2,000 killed in southeast Turkey over 18 months: United Nations
A Turkish soldier patrols along a wall on the border line between Turkey and Syria near the southeastern city of Kilis. Photograph: (Reuters)
About 2,000 people were killed and entire neighbourhoods razed in southeasternTurkey in 18 months of government security operations characterised by massive destruction and serious human rights violations, the United Nations said on Friday (March 10).
The UN human rights office said in a report on the period July 2015-December 2016 that up to 500,000 people, mostly Kurds, had been displaced, while satellite imagery showed the "enormous scale of destruction of the housing stock by heavy weaponry," spokesman for the UN High Commissioner of Human Rights, Rupert Coleville, told reporters in Geneva.
UN investigators documented numerous killings, disappearances and torture, as well as other human rights violations. The most serious abuses took place during periods of curfew imposed for several days at a time.
The investigators were not granted access by Turkey and as of last month the UN has not received any formal response to its concerns, the report said.
UN High Commissioner for Human Rights Zeid Ra'ad al Hussein said in a statement on Friday that Turkey had "contested the veracity of the very serious allegations" in the report.
Coleville expressed Zeid's particular concern that an independent investigation was urgently needed.
"It appears that not a single suspect was apprehended and not a single individual was prosecuted," Colville said.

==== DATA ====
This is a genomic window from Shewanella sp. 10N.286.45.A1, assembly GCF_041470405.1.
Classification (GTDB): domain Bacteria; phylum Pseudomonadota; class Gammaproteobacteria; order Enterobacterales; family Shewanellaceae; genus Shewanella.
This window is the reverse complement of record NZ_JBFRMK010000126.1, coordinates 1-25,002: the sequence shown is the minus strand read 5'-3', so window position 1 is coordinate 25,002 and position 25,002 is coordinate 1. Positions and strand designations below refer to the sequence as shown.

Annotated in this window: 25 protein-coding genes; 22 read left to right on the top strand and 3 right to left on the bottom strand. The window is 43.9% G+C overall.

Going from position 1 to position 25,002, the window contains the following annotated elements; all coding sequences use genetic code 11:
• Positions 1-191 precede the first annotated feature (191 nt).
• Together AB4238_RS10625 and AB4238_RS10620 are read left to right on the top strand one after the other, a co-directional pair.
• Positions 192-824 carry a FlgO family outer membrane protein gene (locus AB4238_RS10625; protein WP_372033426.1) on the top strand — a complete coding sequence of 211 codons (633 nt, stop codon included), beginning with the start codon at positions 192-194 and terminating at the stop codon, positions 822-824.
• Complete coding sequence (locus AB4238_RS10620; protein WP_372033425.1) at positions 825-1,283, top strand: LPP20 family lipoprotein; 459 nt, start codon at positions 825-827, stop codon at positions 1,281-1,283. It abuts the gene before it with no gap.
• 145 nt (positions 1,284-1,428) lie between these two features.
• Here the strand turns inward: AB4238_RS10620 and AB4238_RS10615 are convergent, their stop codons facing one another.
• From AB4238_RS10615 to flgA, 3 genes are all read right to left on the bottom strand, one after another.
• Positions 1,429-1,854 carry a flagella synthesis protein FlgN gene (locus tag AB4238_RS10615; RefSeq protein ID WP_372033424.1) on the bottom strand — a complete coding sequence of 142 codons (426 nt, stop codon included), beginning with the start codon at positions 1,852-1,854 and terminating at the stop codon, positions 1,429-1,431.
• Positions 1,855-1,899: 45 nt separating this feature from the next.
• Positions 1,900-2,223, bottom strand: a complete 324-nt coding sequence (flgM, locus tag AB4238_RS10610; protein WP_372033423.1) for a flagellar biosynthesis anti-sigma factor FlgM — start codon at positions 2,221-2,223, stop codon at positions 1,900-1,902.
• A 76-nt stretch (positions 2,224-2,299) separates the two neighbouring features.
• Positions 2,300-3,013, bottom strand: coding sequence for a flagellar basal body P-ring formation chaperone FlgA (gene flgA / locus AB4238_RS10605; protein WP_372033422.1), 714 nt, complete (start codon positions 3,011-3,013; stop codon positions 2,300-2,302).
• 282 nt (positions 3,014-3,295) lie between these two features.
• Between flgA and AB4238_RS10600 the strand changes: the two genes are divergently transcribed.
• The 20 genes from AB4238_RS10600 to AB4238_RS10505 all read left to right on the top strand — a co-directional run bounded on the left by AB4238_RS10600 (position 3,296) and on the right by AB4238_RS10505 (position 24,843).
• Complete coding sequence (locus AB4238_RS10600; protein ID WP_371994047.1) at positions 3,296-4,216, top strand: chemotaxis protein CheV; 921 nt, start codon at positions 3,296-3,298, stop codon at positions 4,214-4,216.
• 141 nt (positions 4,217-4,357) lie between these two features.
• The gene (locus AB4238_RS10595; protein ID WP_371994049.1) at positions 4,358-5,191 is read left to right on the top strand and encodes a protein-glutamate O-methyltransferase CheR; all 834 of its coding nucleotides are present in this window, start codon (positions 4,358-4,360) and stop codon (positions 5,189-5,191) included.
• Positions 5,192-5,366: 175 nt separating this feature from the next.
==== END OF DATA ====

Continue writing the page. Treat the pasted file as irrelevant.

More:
Almost 800 those killed were members of the security forces, and an unspecified number of the other 1,200 may have been involved in violent or non-violent action against the state, the report said.
Among the documented killings were those of up to 189 people trapped for weeks in basements in the town of Cizre in early 2016, without water, food, medical attention or power. They were killed by fire induced by shelling.
Colville said the death toll figures came from the Turkish government. It says it is targeting the Kurdistan Workers Party (PKK), which it regards as a terrorist group.
"The gravity of the allegations, the scale of the destruction, and the displacement of more than 355,000 people mean that in the High Commissioner's view, an independent investigation is both urgent and essential," Colville said.
Although Zeid has been invited to Turkey, Colville said a UN investigative team needed to go first and it would be "absurd" to think Zeid's visit could be a substitute.